"Cost of Air Defence" The net Air Estimates are £207, 450,000; the gross estimates £236,691,600; there is a supplementary estimate for £16.4 million for overspending last year; the Civil Air Estimates add another £215,059,740. The total spent on air is £468,151,340. This is a lot of money, and Flight is torn between objecting to socialist overspending and being giddy about all the money, so it compromises and points out that it only amounts to £50 million for new equipment, which is only 11% of the total. 

"A Major Miracle" Everyone is upset that the USAF is giving up on the flying wing and going all in for the giant B-36. General Vandenberg is so hurt by all the criticism that he told the Wings Club of New York that the B-36 recently made a mock bombing raid at 40,000ft and couldn't be intercepted by jet fighters. Flight says the numbers don't add up unless the B-36 has been seriously up-powered. Flight reads The Beehive, the in-house magazine of the United Aircraft Corporation, which says that the Wasp Major VDT is working. That wouldn't do it, but maybe there is a new Wasp Major VDT in which the VDT is hooked back to the turbosupercharger and there is cooling from a fan. (Reggie says that the Air Force just tied a rocket to its tail.)

"Air Safety" The Royal Aeronautical Society is having a symposium on air safety on Saturday, which will be very interesting.

"Bombers at the Crossroads: Twin-jet British 'Medium' to Fly Soon: American Emphasis on Strategic Air Power"  Flight is very upset that it took so long for the new British twin-jet medium bomber to fly, compared with the B-45 and the XB-47, and that it will probably be less advanced than the B-47. Also, where are the new heavy bombers that might be flying wings or deltas or have cranked wings, Flight has heard. It's taking too long! Also, "heavy" means the B-36 now, so the new British heavy bombers will actually be medium bombers like the 213,000lb YB-49, or the tiny little 125,000lb XB-47. America will probably buy more piston or turboprop long range aircraft because the jets aren't ready yet, and that and the B-36 show that it is moving towards "strategic" air power. Also, it is some consolation that all these giant new American airframes aren't matched by similar power units. The XB-47 has six turbojets of low power, while the rumour is that the new British heavies will only have four. But that's actually a good thing, because it shows that the Americans will "brook no delays" in their bombers; and maybe they will buy the Rolls Royce Avon.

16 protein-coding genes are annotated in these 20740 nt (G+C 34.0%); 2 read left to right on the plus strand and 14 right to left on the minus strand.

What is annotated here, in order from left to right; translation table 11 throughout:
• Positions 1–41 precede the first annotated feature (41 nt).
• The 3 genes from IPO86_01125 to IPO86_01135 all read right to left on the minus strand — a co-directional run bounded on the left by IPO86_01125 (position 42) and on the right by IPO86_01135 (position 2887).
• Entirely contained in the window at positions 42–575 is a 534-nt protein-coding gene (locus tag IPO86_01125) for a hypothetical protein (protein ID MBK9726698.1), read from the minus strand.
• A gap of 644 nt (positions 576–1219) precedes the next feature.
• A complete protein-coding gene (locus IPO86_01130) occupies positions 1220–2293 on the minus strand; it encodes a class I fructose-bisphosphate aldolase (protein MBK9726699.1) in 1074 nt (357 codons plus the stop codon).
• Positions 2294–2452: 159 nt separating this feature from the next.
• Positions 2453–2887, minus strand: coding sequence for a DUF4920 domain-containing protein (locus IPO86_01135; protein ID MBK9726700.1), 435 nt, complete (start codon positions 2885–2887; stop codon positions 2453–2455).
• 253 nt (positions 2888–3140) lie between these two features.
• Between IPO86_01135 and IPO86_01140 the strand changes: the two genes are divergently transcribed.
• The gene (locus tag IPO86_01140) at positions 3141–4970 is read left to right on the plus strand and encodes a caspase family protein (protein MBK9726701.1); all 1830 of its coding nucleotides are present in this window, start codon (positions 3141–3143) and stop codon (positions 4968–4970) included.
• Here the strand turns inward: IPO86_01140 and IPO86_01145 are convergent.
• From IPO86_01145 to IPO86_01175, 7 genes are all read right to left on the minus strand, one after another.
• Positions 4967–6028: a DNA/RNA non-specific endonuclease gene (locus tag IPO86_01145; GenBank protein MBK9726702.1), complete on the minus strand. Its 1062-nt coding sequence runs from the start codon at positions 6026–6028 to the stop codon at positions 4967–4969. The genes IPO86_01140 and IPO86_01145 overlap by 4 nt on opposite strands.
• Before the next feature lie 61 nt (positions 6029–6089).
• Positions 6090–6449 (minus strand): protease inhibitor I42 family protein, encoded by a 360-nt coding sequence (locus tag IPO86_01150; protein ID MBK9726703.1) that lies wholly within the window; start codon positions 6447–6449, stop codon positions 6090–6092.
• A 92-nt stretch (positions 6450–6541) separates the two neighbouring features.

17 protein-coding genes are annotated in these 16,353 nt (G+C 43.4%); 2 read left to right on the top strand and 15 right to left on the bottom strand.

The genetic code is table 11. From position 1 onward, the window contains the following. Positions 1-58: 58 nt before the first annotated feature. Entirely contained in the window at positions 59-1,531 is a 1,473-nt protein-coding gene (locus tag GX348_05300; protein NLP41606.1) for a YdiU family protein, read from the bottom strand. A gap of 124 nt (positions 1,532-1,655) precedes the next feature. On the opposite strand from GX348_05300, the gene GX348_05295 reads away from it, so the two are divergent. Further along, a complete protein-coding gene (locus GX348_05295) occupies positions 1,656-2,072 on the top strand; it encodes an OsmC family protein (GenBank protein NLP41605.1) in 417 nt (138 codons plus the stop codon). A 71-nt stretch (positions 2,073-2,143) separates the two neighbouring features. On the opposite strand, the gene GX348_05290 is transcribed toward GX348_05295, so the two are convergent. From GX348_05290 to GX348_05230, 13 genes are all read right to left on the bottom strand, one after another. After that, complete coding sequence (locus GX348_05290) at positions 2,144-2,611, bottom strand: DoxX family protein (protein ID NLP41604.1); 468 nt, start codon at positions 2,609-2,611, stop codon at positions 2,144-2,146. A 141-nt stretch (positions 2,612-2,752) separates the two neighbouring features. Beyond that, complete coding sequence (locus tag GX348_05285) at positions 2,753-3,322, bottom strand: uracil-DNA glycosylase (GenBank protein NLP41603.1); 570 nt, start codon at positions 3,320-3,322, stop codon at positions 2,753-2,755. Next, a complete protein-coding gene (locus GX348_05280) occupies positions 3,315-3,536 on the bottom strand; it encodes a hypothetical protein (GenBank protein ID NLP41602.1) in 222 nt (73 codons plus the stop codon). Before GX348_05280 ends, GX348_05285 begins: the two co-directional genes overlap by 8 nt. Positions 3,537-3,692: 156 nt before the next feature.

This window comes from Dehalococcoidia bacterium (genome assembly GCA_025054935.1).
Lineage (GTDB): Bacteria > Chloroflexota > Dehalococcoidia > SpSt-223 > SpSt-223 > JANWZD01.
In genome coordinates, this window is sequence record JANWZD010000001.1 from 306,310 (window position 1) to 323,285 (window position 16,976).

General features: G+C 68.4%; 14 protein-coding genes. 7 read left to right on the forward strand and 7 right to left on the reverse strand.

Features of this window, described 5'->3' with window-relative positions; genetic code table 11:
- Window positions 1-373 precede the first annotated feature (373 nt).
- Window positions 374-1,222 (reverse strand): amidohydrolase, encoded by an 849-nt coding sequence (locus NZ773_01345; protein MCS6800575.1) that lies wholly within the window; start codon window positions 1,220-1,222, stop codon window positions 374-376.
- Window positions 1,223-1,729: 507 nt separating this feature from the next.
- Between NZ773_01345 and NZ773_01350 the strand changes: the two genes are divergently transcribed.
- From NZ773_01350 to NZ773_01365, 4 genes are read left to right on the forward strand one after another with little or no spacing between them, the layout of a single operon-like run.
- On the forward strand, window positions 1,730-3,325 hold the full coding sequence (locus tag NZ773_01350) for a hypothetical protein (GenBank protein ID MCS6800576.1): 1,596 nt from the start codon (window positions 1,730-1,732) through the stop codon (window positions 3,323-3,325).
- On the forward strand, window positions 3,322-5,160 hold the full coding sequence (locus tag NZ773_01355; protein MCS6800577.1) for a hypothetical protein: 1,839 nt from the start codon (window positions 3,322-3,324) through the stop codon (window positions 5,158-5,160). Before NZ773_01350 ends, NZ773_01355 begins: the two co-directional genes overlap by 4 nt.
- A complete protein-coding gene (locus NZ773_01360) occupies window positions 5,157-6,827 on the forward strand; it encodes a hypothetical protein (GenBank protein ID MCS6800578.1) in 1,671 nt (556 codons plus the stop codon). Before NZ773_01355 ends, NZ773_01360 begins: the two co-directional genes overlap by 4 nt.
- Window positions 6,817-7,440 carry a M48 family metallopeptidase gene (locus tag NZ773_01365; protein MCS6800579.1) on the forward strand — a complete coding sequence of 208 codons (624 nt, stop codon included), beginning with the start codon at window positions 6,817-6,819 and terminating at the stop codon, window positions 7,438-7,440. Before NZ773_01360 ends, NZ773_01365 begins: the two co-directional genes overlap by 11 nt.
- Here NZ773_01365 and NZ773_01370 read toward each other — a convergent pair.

Meanwhile, Bomber Command will continue to use the Lancaster and Lincoln, says the Secretary of State for Air says, even though rumours are rife that Britain will buy the Superfortress or maybe give Bomber Command some Shackletons. Flight thinks that some B-29s would be great, if the alternative is Bomber Command not having the range to drop large bombs of unspecified type on places that are as far away from Britain as Moscow. 

The big story here is the Avon, used in the Camberra, Valiant, Hunter and Swift.
Copyrighted free use,
"Gas Turbine Names and New Types" The Air Ministry has a new and very confusing way to reefer to experimental and production jet engines that it is hereby unconfusing   by explaining. For example, the Armstrong Siddelely Python will be the ASP.1 and ASP.2 and so on, while the Bristol Theseus will be the BTh.1 and so on. Now that we know what to call them, we can announce that Armstrong Siddeley has two a new mark of Mamba that are, obviously, the ASM.4, and a Double Mamba, the ASMD.1. There is also a Viper ASV.1 and an Adder ASA.1, because it gives you a headache, a Napier Coupled Naiad, which is obviously a NNaC.1. There are also two new Proteus types (it's a pity that this is a translation so that you can't see how I avoided figuring out the plural of "Proteus"). Rolls Royce has two new Avons, and engines called the Clyde and the Tay; and de Havilland has new makes of the Goblin and Ghost. 

Here and There

Flight reports that the Republic XF-91 made its first public appearance last week, and that it has inverse tapered wings. The new Piasecki has side-by-side tandem intermeshing rotors. The Nene Tudor recently achieved a speed of 400mph, 50mph greater than the maximum, "by accident." Avro Canada's new Orenda turbojet has made its first test run. It will eventually be used in the Avro twin-engined jet fighter. The American WAC Corporal rocket recently achieved a vertical height of 250 miles.